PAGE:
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Christmas

Welsh Christmas Traditions

23 December 2021

As Christmas is fast approaching, I thought it would be fun to explore the Welsh Christmas and holiday traditions. Wales celebrates the festive season like no other country.

The first tradition dates back to the 18th and 19th centuries where Welsh people would go to church at 3 am on Christmas morning. The service would consist of the churchgoers singing Welsh carols acapella. The people who would do this would also stay up all night Christmas Eve making toffee around the fireplace whilst games would be played and stories shared. Houses would be decorated with fresh holly and mistletoe before leaving for the church service. The procession to the church would often consist of people using candles to light their way. Today, some churches still perform the tradition but not in the middle of the night and not on Christmas Eve/Christmas Day.

Another tradition is a Winter swim. Porthcawl in the south of wales has been hosting a Christmas morning swim for over 50 years. Swimmers in Tenby and Pembrey take the icy plunge on Boxing Day with other locations around the country hosting the event on New Year’s Day. Most of the swimmers raise money for charity, so the events are always strongly supported.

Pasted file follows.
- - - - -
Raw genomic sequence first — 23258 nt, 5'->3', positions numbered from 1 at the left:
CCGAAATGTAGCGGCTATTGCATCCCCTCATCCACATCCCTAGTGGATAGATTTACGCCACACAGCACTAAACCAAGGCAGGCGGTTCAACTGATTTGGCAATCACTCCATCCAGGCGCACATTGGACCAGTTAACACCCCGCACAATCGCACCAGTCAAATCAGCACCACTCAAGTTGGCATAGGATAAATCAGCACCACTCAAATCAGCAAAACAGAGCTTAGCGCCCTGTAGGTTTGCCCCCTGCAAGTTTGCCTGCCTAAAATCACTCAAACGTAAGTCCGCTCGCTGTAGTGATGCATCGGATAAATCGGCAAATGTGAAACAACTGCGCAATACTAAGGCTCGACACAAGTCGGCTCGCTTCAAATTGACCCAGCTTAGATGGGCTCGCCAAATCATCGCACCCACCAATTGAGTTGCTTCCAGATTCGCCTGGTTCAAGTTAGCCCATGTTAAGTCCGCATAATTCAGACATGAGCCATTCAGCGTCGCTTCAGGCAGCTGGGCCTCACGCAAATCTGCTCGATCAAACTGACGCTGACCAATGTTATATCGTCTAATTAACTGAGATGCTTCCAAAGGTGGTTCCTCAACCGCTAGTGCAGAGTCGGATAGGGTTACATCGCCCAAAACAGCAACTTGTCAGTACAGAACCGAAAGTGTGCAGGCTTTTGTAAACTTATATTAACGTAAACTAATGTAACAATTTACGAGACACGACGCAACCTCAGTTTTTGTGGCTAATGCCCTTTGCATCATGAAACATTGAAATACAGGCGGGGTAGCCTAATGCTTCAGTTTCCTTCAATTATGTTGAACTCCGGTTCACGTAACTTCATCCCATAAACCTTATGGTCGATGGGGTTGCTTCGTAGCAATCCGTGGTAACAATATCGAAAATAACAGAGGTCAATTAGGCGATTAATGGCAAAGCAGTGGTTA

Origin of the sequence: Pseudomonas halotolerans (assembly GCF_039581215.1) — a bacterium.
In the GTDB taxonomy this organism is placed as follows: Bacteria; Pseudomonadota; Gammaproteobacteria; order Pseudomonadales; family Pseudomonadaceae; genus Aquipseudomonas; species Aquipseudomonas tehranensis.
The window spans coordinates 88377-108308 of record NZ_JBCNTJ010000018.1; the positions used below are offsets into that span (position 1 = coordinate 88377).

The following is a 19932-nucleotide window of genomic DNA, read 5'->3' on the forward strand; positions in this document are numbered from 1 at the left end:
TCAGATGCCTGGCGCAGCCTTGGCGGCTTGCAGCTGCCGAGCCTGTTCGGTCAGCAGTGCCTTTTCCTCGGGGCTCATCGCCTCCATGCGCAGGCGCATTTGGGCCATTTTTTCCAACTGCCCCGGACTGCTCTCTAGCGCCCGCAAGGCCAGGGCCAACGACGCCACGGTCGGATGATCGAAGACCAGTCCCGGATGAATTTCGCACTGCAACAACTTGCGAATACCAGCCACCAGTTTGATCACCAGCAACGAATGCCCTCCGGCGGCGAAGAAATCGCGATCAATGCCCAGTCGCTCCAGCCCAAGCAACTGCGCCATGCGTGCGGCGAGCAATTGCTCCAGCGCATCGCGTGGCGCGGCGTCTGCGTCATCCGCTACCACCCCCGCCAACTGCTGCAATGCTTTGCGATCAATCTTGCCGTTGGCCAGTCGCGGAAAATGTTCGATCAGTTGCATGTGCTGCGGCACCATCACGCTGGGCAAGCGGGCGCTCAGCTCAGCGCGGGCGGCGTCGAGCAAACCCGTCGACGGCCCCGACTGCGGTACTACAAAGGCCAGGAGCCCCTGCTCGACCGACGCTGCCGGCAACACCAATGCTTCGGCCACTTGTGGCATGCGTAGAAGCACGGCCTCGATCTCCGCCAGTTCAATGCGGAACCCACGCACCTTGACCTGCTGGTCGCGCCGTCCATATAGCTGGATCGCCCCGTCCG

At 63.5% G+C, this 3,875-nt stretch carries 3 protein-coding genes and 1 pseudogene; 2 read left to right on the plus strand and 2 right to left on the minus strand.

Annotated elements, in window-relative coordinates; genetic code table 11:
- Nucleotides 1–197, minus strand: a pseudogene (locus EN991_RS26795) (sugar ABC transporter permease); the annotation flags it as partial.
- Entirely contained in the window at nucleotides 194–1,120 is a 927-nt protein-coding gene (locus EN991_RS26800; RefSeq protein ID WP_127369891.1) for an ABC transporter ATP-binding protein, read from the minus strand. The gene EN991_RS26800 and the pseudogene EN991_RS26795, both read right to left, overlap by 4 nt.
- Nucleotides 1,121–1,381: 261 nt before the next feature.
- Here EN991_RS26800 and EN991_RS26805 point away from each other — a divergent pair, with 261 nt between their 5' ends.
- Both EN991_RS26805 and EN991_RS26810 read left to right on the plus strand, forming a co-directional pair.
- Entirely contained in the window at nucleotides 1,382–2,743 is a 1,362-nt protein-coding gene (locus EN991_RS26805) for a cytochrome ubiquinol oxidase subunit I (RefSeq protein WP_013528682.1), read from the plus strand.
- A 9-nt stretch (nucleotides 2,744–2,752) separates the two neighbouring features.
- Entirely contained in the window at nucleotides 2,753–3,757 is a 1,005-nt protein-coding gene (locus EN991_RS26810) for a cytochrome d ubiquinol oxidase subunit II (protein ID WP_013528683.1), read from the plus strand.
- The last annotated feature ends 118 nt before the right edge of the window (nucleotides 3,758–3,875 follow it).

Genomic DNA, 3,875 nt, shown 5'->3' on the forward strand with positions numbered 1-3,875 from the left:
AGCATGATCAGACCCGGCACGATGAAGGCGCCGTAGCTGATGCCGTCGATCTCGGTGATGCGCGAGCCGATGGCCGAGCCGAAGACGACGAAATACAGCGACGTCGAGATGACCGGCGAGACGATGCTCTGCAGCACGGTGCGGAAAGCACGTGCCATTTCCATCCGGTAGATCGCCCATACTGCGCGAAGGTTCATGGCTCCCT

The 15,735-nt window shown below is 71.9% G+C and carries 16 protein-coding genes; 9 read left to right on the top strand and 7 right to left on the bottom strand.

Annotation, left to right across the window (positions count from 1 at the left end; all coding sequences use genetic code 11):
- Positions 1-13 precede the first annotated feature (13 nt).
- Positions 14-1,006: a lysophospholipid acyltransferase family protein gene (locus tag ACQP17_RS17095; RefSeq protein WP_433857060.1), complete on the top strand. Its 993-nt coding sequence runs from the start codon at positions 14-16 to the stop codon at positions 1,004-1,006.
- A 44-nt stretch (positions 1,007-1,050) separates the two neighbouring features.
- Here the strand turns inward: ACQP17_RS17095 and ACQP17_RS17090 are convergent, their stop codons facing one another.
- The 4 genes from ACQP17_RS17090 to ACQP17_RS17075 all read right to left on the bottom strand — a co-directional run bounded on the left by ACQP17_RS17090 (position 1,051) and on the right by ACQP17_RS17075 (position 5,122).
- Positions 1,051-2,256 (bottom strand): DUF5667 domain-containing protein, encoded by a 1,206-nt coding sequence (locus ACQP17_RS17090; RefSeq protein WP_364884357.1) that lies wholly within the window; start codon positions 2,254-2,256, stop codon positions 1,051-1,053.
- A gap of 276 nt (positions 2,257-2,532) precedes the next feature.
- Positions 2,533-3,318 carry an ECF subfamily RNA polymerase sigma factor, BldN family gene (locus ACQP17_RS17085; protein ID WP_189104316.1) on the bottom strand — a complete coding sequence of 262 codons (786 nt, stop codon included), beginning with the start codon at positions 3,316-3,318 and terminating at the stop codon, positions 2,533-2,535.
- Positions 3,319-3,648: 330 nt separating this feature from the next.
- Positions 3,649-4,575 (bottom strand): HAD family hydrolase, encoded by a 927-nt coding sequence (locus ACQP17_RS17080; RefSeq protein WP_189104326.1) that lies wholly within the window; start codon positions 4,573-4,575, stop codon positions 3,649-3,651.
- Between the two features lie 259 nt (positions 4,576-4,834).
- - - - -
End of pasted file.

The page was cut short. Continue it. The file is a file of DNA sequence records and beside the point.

Another sporty event occurs in the Welsh Valleys town of Mountain Ash in the afternoon of New Year’s Eve. Around 2,000 runners take part in the race which commemorates a legendary Welsh runner – Guto Nyth Bran – who apparently could run seven miles before his mother’s kettle had finished boiling. The event begins with a church service when a wreath is laid on Bran’s grave and a torch is lit. The torch is taken to the town centre where competitions are held for adults and children to celebrate the coming of the new year.

Calennig celebrations take place on New Year’s Day in the South Wales Valleys and in Monmouthshire. Children, in particular, celebrated this tradition. They would recite poems and sing songs to their neighbours in exchange for bread, cheese, sweets or money. The children would carry an apple or an orange on sticks emblazoned with nuts, oats, herbs and leaves. This item was considered an emblem of good luck, to make the children’s fortune come true.

People who live in the Gwaun Valley in North Pembrokeshire still celebrate the New Year of the Julian Calendar. Celebrations include farmers brewing their own beer, neighbours visiting each other, a feast and a trip to the local pub to enjoy some beverages.

There are many more Welsh Christmas and New Year traditions not listed in this blog, so do some research for yourself to find the most interesting or unique tradition.

If you celebrate, have a very Merry Christmas! And a Happy New Year to everyone.

Stay tuned for more blogs and videos.

Miah x